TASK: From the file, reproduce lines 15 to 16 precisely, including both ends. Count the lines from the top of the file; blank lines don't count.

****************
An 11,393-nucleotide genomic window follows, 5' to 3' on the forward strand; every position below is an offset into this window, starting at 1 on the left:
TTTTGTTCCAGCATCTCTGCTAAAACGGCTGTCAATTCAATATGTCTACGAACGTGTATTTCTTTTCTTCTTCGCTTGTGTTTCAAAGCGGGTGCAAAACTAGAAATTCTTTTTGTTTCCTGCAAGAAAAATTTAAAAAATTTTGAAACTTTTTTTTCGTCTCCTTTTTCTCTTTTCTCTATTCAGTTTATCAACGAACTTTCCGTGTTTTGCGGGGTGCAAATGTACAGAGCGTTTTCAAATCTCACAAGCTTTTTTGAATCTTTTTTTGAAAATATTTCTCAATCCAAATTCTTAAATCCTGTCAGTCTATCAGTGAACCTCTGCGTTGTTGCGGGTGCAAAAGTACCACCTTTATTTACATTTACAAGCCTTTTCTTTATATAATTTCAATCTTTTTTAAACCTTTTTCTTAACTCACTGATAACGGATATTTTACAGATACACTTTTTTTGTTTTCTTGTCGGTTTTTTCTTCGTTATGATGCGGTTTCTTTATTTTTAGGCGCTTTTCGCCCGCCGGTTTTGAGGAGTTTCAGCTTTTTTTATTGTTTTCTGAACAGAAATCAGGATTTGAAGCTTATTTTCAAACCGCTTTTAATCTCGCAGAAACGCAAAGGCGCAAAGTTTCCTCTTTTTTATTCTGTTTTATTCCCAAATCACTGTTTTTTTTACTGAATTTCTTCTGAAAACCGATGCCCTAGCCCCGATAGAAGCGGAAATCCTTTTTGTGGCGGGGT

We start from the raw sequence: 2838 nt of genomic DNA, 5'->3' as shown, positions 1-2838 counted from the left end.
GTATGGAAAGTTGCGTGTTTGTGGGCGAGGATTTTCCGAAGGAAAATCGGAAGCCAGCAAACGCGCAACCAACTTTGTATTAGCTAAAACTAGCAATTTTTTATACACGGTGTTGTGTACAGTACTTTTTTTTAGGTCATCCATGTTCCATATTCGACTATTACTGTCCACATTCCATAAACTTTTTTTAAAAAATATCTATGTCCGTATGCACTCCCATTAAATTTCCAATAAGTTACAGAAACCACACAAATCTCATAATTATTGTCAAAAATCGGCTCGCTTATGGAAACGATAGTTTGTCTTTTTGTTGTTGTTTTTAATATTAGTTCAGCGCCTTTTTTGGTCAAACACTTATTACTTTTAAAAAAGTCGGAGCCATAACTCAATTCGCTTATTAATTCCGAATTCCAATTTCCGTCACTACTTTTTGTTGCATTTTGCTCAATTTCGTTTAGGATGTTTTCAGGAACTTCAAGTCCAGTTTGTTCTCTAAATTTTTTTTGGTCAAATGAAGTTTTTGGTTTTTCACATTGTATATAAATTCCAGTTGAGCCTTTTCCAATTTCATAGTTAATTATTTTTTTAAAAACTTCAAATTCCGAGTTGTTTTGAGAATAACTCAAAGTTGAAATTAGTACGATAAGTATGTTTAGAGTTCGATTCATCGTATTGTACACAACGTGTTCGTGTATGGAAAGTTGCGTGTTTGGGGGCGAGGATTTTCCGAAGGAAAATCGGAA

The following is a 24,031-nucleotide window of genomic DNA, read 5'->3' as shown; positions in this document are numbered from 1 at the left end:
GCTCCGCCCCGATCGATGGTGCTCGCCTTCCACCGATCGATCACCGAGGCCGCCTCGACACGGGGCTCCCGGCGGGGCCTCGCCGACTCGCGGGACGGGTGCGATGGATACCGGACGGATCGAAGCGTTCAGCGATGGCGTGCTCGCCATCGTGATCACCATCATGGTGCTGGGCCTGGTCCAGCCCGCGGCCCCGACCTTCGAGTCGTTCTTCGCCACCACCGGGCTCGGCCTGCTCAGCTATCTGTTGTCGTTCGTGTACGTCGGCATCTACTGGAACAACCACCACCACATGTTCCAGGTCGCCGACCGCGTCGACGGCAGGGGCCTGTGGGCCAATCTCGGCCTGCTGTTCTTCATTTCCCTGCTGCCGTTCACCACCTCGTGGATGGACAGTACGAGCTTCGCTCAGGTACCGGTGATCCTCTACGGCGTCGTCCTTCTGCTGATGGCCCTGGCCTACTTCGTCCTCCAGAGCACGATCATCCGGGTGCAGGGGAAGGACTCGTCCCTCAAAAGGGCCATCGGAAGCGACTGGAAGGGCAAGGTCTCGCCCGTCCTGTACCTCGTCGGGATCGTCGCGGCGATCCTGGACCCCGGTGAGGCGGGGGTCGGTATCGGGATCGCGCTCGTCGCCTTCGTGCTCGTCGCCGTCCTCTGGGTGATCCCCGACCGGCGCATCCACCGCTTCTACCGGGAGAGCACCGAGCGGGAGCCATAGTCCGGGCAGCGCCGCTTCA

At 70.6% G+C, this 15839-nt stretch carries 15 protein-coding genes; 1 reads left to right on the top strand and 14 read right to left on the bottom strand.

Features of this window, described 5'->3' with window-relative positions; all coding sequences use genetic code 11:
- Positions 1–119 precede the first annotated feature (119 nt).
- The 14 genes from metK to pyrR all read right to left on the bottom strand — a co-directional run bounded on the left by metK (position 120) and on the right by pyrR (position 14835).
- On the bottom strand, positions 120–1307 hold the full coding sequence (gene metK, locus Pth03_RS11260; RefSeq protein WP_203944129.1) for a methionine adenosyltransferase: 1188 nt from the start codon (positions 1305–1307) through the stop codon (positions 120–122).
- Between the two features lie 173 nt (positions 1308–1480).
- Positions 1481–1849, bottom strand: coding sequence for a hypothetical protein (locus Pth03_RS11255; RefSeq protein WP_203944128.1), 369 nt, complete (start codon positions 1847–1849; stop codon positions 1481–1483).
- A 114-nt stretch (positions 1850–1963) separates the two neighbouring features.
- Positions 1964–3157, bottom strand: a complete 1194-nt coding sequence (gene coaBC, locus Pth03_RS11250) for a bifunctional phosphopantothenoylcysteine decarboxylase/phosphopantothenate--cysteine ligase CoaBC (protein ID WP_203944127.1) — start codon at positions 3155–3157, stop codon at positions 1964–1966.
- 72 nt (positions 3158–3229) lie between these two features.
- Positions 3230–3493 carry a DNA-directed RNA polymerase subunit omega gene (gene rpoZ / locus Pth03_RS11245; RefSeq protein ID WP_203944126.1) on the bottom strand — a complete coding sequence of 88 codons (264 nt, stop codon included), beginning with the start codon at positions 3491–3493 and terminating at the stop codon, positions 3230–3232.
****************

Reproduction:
- Positions 1964–3157, bottom strand: a complete 1194-nt coding sequence (gene coaBC, locus Pth03_RS11250) for a bifunctional phosphopantothenoylcysteine decarboxylase/phosphopantothenate--cysteine ligase CoaBC (protein ID WP_203944127.1) — start codon at positions 3155–3157, stop codon at positions 1964–1966.
- 72 nt (positions 3158–3229) lie between these two features.